Sump Pump Float Switch

A sump pump float switch is a clever little device that is designed for use in the basement of many homes. The sump pit is a container or basin that collects water entering the home in cases of flooding while the float switch is responsible for triggering off a signal to the sump pump to start pumping water away from the home.

How Sump Pump Float Switch Works

In areas where flooding is prevalent, the sump pump float switch has literally saved millions of homes from extensive damage as a result of flooding. Once a certain level of water has been reached inside the sump pump pit, the sump pump float switch alerts the sump pump to begin pumping the water out and away from the property.

Due to the fact that the sump pump float switch does not last forever, when selecting a sump pump you should ensure that the one you choose is capable of having the float switch replaced when it is needed. This is important as the float switch is a critical component of the entire drainage system.

Types Of Sump Pump Float Switch You Can Use

There are three different types of sump pump float switch:
  • Vertical action float
  • Tethered float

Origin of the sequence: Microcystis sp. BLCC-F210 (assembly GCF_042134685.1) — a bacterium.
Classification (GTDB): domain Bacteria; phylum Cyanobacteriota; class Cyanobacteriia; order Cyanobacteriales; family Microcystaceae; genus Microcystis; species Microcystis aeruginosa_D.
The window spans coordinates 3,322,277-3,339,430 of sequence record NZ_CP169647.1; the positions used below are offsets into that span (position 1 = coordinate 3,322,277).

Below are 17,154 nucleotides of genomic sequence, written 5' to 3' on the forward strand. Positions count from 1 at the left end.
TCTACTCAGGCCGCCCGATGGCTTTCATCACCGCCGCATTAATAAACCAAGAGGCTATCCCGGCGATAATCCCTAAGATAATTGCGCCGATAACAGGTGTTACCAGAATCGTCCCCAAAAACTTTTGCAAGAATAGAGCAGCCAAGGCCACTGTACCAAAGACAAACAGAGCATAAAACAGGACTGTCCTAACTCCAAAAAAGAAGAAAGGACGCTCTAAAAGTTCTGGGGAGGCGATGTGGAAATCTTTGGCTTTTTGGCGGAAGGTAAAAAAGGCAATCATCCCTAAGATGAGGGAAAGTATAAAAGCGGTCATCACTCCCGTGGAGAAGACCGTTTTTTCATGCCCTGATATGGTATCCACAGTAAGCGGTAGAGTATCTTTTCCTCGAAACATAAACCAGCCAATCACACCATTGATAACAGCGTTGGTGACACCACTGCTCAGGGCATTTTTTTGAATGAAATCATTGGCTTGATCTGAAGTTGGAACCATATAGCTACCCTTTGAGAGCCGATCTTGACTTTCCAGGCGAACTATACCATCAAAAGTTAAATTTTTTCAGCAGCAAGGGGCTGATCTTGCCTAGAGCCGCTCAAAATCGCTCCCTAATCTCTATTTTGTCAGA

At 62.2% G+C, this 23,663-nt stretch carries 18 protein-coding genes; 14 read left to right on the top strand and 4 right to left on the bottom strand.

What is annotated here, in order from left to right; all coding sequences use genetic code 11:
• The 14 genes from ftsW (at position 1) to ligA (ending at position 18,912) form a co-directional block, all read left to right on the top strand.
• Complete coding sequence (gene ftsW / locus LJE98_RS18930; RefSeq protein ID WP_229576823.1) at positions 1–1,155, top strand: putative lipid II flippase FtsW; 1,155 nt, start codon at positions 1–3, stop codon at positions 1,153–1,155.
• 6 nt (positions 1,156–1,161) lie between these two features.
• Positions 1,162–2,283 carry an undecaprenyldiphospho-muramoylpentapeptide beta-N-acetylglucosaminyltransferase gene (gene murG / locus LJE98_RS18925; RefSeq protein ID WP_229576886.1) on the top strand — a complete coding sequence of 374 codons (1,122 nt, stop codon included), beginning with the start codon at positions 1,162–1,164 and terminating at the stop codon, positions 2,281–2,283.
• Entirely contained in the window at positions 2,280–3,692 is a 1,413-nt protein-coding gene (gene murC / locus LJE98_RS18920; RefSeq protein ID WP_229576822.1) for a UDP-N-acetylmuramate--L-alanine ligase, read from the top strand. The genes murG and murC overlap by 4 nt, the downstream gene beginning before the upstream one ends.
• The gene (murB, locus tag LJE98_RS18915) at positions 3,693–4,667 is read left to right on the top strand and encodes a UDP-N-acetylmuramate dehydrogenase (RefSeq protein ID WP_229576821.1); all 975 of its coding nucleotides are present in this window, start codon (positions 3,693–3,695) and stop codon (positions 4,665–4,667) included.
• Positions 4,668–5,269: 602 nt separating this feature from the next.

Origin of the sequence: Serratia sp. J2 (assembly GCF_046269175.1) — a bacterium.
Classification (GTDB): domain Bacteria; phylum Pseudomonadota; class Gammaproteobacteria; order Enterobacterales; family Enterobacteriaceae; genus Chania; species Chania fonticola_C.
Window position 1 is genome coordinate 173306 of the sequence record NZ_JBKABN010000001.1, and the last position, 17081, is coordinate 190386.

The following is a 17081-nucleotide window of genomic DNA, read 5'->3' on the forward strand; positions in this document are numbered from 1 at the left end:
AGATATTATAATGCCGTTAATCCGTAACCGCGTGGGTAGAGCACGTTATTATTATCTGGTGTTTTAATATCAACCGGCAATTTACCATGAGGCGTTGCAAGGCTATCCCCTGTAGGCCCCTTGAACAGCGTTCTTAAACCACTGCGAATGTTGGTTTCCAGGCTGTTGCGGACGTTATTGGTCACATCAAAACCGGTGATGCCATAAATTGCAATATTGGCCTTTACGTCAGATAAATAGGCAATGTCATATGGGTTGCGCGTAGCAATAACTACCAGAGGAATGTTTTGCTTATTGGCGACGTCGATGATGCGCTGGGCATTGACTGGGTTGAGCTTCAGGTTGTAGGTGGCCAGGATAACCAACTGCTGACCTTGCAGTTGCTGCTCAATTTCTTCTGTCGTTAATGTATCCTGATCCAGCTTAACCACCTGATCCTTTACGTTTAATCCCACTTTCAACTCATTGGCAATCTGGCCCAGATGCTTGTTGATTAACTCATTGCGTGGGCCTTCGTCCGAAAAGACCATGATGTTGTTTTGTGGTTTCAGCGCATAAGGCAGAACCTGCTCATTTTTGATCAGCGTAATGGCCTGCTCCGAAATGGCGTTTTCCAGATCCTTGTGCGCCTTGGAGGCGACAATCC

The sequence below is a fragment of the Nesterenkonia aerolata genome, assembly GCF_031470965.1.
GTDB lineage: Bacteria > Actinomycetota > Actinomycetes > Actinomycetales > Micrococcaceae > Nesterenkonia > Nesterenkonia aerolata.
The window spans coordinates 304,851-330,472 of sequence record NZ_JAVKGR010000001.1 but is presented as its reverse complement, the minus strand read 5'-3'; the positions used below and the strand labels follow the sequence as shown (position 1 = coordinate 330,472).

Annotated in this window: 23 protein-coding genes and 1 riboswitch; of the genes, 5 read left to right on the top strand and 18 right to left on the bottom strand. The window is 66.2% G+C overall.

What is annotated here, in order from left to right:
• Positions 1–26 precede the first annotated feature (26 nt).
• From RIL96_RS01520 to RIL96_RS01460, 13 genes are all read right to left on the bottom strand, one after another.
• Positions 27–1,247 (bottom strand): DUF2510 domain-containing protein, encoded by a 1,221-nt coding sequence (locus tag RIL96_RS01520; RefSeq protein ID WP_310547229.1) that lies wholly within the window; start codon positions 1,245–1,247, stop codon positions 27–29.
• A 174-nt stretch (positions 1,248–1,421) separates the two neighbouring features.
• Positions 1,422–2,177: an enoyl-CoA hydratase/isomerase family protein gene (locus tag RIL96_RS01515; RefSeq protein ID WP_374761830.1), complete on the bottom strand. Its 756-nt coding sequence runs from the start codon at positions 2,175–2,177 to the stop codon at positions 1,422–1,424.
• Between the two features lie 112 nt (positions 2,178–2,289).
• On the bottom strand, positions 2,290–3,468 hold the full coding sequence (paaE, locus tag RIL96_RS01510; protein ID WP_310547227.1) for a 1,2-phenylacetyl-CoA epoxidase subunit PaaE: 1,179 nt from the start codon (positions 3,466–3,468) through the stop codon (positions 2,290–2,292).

• Diaphragm switch

The vertical action float is a 'middle of the road' sump pump float switch in that it works better than the tethered float and will cost you lesser as compared to the diaphragm switch. The vertical action float comes with a ball that floats on the surface of the water and rises as the water level does. When the water level in the sump pit has reached a certain point, the sump pump float switch is activated and it will automatically set the sump pump working.

sump pump float switch

The tethered float, which is suspended from the pump, is very commonly used but is also considered to be the most problematic in the range of sump pump float switch. It is usually found in pedestal sump pumps. In the event of flood and water level rises, the float also rises thereby activating the float switch. However a commonly encountered issue with this type of float switch is that dirt can get trapped in and around the float resulting in it sinking in the water. When such a thing happens the sump pump float switch will not be able to get activated.

Lastly there is the diaphragm switch which unlike the other two does not have a float. The sump pump is placed into the water and has sensitivity to water pressure. As the water level continue to move upwards the water pressure rises and this will alert the diaphragm switch to curve or hollow inwards thus activating the sump pump float switch to start working.

Related Topics:

Sump Pump Cover
Sump Pump Alarm
Sump Pump Check Valve
Sump Pump Basin 

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